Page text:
Mortality and blood pressure in elderly people with and without cognitive impairment

Francesco Cacciatore, Pasquale Abete, Domenico De Santis, Giancarlo Longobardi, Nicola Ferrara, Franco Rengo

Research output: Contribution to journalArticlepeer-review


Background: Controversial data are available on the association between mortality, blood pressure and cognitive impairment in the elderly. Objective: To verify the role of blood pressure on mortality in an elderly population with and without cognitive impairment. Methods: A cross-sectional survey with a 6-year mortality evaluation was conducted in a region of southern Italy in elderly subjects with and without cognitive impairment. Subjects were divided into 4 groups on the basis of systolic, diastolic, mean and pulse blood pressure values. Results: Mortality shows a linear relationship with pulse blood pressure and a U-curve shape for diastolic blood pressure. This phenomenon was more evident in subjects with cognitive impairment showing the greatest risk of mortality at the lowest and highest levels of diastolic blood pressure. Conclusion: The study shows that mortality increases linearly with increasing blood pressure in the elderly. In contrast, mortality shows a U-shape curve for diastolic blood pressure; cognitively impaired patients with the lowest and highest diastolic blood pressures show the greatest relative risk of mortality.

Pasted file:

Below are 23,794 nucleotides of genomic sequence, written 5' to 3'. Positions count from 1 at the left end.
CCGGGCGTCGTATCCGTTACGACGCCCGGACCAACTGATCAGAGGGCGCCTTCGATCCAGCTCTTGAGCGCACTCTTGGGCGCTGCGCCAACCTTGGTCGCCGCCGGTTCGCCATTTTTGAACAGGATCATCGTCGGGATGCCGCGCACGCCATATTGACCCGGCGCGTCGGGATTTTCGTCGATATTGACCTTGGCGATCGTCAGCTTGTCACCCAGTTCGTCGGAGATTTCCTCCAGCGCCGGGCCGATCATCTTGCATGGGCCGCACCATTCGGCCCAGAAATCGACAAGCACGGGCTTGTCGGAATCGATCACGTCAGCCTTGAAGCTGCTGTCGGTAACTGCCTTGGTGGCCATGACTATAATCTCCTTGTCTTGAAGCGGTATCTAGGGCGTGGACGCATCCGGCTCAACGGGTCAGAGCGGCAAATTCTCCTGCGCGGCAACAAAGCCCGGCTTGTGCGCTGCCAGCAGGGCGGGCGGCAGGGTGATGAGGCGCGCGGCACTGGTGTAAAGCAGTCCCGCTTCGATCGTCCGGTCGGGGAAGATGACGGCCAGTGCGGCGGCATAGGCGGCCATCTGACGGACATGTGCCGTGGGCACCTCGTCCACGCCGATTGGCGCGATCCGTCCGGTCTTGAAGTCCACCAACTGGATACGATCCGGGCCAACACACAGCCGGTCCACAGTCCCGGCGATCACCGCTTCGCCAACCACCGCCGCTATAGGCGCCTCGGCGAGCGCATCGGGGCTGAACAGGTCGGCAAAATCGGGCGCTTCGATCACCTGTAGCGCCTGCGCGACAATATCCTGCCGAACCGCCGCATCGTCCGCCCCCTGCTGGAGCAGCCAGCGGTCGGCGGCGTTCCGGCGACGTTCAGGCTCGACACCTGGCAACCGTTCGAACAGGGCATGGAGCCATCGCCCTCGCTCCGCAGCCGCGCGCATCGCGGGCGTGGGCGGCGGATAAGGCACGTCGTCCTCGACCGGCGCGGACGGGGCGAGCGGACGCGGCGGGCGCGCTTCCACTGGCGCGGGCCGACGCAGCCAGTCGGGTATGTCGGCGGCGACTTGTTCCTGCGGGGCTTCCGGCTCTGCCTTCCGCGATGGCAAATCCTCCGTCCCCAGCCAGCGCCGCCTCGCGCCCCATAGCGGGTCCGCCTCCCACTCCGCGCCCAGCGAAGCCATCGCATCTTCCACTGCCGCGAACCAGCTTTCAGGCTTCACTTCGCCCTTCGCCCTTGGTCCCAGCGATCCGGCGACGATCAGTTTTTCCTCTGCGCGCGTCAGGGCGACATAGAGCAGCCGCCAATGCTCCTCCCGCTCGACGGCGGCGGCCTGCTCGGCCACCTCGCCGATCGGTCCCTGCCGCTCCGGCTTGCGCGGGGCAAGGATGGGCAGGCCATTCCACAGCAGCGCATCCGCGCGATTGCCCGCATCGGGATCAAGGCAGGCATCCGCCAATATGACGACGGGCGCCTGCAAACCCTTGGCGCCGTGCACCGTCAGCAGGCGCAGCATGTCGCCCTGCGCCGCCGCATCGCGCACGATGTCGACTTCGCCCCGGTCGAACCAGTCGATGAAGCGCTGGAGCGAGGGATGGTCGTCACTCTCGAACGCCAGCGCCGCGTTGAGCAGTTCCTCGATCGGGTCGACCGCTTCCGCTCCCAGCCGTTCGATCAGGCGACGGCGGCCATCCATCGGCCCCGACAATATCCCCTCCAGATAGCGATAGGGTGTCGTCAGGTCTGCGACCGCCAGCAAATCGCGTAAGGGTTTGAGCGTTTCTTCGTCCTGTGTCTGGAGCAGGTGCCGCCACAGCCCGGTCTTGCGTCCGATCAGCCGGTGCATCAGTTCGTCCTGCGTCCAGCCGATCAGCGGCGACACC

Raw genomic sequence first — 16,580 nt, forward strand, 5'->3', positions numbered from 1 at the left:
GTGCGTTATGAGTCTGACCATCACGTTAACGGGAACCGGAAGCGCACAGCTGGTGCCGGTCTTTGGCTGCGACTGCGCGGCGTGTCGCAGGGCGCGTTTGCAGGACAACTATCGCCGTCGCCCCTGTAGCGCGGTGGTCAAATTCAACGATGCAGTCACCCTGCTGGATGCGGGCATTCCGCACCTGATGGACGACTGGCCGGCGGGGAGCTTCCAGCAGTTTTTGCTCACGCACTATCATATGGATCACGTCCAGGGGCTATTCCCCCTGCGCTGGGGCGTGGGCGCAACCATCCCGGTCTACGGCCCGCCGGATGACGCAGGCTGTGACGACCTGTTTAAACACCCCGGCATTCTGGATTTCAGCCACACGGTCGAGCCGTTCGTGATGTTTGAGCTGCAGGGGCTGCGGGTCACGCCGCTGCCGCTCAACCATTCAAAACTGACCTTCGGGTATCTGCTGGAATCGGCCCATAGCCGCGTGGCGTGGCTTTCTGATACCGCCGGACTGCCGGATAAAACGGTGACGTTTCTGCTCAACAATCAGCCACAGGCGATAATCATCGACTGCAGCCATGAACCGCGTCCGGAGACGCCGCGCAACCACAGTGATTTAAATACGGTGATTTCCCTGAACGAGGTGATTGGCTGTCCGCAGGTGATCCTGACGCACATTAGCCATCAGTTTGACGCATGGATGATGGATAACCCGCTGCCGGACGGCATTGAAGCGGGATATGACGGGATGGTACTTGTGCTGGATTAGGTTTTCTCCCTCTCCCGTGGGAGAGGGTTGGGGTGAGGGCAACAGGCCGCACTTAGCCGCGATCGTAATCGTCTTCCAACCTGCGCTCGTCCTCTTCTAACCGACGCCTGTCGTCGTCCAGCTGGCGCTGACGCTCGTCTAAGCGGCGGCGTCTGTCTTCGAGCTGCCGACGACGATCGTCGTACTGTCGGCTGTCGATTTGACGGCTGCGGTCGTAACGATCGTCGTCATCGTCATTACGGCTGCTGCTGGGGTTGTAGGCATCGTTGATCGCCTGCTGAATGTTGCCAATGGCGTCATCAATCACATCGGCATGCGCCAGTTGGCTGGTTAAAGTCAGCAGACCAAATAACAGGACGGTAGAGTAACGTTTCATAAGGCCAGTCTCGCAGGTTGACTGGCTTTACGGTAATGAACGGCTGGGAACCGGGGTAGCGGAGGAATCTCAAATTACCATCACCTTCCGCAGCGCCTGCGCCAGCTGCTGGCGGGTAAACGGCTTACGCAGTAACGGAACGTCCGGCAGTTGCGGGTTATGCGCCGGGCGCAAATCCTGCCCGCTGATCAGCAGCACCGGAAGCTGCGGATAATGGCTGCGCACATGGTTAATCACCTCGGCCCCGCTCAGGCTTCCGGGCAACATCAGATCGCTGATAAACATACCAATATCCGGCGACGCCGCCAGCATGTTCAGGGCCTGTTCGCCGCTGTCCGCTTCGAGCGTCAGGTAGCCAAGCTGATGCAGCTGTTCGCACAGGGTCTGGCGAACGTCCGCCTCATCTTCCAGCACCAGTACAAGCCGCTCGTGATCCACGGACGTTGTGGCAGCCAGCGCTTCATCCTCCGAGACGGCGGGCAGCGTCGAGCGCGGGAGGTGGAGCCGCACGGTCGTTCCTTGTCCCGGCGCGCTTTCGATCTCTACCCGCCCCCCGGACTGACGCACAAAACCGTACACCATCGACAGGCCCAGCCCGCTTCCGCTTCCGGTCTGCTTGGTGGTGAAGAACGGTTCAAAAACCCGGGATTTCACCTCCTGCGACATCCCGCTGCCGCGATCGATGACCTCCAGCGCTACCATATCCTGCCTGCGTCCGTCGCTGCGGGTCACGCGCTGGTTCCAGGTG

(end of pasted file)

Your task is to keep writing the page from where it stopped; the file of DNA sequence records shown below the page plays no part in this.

Original languageEnglish
Pages (from-to)53-61
Number of pages9
Issue number1
Publication statusPublished - 2005


  • Aging
  • Blood pressure
  • Cognitive impairment
  • Elderly
  • Mortality

ASJC Scopus subject areas

  • Ageing


Dive into the research topics of 'Mortality and blood pressure in elderly people with and without cognitive impairment'. Together they form a unique fingerprint.

Cite this